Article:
i had a laptop for a year or 2 and that dispay went all red (well the whites went pink) so that had to be terminated :( i was hoping my plasma would last more than 1 or 2 years.



also the sanyo lcd looks cool , what would be the advantage of lcd over plasma ? if by chance they did release it soon :)


ps thanks for all these replies they are most helpfull :)
 

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Kei:


The Samsung 40" LCD is NOT one of their new fLCD projection sets. Actually, there are two such TVs. One is their LCD projector set in a narrow footprint. That's not even a remotely interesting display to me. The other is a traditional TFT display at 40". Unlike fLCD, which is new tech, the new 40" LCD requires only one revolution: really big TFT panels.


Today, you can buy a Dell TFT panel at 20" for about $1400 when bundled with a new workstation. In theory, if you mutiply this by 4, you'd have a 40" panel at $5600. Now, I don't know if they are building a single piece of glass or using panel joining technology of some kind.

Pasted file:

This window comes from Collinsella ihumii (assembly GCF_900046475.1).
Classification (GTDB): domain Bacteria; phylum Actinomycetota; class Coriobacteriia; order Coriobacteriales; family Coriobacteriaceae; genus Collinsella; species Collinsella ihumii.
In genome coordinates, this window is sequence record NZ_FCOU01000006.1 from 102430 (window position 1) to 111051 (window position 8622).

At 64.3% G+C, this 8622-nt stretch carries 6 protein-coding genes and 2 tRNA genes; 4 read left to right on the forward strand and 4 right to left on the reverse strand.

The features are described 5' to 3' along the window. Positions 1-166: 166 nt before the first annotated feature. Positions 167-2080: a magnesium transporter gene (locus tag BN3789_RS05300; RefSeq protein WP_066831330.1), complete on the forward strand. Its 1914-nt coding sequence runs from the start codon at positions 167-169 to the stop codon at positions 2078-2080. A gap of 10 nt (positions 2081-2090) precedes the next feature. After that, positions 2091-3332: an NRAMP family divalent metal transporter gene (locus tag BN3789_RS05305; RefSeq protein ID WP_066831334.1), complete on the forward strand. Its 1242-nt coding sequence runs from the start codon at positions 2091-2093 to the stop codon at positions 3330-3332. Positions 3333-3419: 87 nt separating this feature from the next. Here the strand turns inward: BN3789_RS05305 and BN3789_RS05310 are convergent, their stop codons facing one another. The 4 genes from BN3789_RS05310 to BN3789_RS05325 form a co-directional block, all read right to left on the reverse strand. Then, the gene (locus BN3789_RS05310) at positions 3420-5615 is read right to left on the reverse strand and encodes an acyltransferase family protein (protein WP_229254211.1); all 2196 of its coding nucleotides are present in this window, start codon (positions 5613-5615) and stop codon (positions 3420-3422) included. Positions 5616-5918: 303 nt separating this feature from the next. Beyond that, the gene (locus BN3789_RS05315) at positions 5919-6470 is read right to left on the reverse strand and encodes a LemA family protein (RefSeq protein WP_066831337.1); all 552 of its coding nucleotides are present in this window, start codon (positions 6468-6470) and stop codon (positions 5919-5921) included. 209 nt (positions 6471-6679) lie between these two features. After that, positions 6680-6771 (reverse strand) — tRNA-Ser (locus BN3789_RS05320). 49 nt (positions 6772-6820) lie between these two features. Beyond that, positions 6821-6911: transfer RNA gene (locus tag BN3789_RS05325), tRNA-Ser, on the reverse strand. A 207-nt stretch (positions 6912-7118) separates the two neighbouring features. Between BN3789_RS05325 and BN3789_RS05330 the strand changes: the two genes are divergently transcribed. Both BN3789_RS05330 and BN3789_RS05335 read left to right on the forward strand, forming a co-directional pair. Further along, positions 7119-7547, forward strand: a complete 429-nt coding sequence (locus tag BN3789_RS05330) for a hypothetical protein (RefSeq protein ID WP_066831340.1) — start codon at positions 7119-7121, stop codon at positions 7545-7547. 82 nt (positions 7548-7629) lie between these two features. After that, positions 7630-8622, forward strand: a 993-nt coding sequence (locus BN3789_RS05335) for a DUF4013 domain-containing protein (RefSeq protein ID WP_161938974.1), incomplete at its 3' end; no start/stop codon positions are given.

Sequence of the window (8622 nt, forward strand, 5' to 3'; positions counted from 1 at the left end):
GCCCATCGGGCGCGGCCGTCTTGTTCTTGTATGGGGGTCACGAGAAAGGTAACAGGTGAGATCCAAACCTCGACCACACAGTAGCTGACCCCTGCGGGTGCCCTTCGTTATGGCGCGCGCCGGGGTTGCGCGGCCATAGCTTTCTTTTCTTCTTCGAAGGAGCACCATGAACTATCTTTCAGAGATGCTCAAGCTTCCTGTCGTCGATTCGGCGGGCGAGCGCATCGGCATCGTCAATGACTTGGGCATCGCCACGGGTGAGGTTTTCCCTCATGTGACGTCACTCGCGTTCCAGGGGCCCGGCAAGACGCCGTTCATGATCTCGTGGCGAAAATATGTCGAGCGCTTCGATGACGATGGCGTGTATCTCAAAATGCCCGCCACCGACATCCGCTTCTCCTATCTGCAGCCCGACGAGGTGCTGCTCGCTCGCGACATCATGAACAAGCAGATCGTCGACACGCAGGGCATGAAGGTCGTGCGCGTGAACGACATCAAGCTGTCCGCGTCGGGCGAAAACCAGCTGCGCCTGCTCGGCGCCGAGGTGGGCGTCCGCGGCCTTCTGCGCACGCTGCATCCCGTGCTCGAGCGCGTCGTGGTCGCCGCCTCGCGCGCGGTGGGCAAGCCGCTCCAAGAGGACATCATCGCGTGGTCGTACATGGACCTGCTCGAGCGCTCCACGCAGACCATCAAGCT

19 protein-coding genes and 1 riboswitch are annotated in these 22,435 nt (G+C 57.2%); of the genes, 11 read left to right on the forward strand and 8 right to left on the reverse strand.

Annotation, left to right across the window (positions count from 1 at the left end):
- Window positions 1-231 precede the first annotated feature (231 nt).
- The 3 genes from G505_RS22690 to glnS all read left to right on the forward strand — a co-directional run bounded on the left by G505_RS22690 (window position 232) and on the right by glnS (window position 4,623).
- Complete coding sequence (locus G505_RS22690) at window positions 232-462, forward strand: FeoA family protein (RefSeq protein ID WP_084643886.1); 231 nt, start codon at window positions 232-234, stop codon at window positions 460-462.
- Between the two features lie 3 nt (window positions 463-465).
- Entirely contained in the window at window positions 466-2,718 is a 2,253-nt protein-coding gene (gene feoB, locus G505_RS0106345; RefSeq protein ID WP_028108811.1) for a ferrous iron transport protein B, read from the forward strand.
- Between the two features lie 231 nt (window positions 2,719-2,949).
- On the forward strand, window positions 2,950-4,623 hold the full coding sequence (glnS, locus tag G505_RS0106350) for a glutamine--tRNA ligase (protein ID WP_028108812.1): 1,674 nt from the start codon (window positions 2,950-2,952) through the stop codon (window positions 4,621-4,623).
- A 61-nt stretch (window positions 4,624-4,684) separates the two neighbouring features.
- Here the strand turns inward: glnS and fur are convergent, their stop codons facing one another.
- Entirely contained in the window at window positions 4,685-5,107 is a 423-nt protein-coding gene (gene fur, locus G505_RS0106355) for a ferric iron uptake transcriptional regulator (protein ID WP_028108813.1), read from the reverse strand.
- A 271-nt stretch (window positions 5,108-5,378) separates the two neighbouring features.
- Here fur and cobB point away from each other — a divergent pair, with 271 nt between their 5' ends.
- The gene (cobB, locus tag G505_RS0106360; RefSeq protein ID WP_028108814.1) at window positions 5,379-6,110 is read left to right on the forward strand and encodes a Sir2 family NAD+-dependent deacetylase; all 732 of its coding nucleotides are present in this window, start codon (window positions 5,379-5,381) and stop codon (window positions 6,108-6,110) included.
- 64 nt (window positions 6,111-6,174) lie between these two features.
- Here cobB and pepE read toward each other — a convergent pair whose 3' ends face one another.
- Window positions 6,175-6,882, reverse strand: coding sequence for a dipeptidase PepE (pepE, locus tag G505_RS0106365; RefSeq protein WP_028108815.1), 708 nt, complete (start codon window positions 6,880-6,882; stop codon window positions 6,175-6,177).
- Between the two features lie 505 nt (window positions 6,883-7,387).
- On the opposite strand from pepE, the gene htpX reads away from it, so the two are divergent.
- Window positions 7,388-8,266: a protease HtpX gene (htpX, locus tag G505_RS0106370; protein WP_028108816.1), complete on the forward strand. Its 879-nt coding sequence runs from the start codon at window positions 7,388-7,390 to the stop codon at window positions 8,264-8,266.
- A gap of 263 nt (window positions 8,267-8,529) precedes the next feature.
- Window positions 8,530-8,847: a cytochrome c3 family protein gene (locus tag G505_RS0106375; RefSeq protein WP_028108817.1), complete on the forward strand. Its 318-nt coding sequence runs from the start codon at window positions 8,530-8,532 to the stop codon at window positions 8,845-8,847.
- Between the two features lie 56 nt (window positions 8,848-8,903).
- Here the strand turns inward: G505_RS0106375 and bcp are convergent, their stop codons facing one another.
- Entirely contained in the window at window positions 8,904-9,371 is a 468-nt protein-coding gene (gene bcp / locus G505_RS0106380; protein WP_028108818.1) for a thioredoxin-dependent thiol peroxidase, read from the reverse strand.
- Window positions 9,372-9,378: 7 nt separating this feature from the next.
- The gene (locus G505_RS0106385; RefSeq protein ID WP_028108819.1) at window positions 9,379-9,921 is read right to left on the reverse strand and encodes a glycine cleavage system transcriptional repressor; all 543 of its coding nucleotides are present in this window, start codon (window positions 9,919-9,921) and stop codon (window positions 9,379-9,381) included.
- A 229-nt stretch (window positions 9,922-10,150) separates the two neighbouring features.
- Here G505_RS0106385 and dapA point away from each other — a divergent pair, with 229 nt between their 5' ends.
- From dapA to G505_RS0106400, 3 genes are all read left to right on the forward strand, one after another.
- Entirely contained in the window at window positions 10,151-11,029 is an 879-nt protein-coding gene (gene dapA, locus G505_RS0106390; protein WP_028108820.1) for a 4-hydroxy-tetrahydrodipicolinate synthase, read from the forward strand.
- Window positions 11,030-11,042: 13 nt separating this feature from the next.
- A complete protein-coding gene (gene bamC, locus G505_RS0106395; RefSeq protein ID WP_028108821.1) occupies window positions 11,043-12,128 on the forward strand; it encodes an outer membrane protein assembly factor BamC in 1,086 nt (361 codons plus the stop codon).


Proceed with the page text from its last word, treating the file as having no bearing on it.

I am, therefore, totally unwilling to speculate on exactly when or if this thing (the 40" TFT) will ship and how good it will be. It will, however, use less power than plasma and be unsusceptible to burn in. It will also have far higher resolution.


Now, Samsung sells PDPs as well, so they are obviously aware of the need to make this thing competitive with PDPs. I will be fascinated to see:


(a) If they commit to a shipping date at all. The fiasco of the fLCDs has to have them a bit chastened.


(b) If they commit to a range of prices, as they did with the fLCD models.


It's only 26 lbs., which is pretty remarkable. 1280 x 768.... Quoted contrast of 600:1, with 1000:1 dynamic, whatever the heck that means. Barely over 2" thick.


Oh, and it will be on display at Comdex. Look for a press release on Monday. As the current owner of a needing-replacement Panny plasma and as someone who'd like to watch 4:3 without fear of burn in I have to be a bit intrigued. Not expecting this thing anytime soon, but you never know.


Mark
 

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Mark,